Iowa teachers who haven’t done so for this school year may have to incorporate Iowa history in their classroom lessons soon. New state standards requiring Iowa history be taught at every grade level were approved by the Iowa Board of Education this spring.
“This will ensure that students across Iowa get wide exposure to Iowa history. School districts must implement these standards by 2020,” says Stephanie Wager, the social studies consultant in the Iowa Department of Education.
According to the new standards, “active, informed citizenship” and “civic competence” is based on an understanding of history.
“I can tell you that we are working hard to make sure Iowa students understand our state’s past and why it matters,” she says.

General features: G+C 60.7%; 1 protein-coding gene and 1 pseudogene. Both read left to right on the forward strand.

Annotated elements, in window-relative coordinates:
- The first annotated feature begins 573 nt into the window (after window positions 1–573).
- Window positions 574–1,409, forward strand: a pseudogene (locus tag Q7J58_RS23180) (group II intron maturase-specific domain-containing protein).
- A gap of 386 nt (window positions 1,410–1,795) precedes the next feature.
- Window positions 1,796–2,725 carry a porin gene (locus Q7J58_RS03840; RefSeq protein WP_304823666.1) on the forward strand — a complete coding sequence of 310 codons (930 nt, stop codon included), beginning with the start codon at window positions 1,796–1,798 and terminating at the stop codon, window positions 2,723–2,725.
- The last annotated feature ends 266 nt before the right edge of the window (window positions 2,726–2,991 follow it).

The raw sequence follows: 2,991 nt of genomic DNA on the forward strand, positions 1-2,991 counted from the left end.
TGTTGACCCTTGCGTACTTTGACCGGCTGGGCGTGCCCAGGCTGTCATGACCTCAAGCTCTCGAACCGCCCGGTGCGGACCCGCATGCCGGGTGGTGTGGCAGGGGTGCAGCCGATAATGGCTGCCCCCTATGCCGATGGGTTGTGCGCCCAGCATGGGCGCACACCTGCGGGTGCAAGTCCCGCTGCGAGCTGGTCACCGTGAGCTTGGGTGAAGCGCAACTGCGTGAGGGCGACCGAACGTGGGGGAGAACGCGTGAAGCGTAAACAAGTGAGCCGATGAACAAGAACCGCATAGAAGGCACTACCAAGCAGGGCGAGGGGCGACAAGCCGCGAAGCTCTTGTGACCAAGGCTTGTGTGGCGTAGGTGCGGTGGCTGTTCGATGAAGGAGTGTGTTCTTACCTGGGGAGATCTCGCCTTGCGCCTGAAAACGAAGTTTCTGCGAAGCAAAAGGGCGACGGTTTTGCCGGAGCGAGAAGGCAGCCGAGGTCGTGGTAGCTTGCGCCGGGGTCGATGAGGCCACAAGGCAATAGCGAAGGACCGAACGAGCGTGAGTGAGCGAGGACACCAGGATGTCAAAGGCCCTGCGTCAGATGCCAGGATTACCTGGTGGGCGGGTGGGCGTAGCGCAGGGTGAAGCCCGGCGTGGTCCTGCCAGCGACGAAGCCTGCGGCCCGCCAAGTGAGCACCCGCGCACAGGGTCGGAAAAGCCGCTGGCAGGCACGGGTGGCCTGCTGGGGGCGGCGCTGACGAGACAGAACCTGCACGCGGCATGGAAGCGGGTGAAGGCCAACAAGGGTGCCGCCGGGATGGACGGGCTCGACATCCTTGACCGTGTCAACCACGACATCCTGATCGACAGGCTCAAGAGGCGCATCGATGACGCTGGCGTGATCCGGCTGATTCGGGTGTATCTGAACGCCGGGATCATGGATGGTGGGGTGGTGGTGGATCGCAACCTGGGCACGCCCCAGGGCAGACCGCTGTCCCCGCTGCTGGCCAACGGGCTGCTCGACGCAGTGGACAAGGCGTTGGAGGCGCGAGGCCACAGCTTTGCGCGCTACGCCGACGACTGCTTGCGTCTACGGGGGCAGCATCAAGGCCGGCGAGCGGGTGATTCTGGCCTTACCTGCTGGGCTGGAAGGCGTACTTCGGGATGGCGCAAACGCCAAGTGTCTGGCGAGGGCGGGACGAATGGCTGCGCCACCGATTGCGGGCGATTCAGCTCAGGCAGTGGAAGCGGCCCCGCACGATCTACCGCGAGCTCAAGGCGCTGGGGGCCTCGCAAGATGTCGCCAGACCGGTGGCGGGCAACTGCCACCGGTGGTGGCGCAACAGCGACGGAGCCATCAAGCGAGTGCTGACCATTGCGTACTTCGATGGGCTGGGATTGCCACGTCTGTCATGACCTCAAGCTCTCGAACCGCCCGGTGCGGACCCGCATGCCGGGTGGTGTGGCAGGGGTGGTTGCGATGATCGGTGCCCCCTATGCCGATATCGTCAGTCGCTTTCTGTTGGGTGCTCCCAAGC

Iowa is among the last states to require state-specific historical information to be taught in its schools.
“The topic of Iowa history is not just one for those who care passionately about the subject. It should be important to all Iowans,” Wager says. “Knowing about your community and state provides incentive for Iowans to stay here in the state and improve their own communities.”
The State Historical Society has posted a new collection of more than 170 photos, recordings, letters and other documents online. Teachers are being encouraged to use the items in their history lessons.
“It’s so important to expose students to a wide variety of media and images and artifacts,” Wager says, “and to see how historians kind of use all of those things to put together the big picture of history.”
The script Iowa native Herbert Hoover used to deliver his inaugural address in 1929 is part of the collection. President Hoover’s handwritten notes are on the documents, along with water marks from the rain that fell the day he took the presidential oath of office. A $100,000 federal grant helped pay for posting these historical materials online. The items come from the Library of Congress and the State Historical Museum.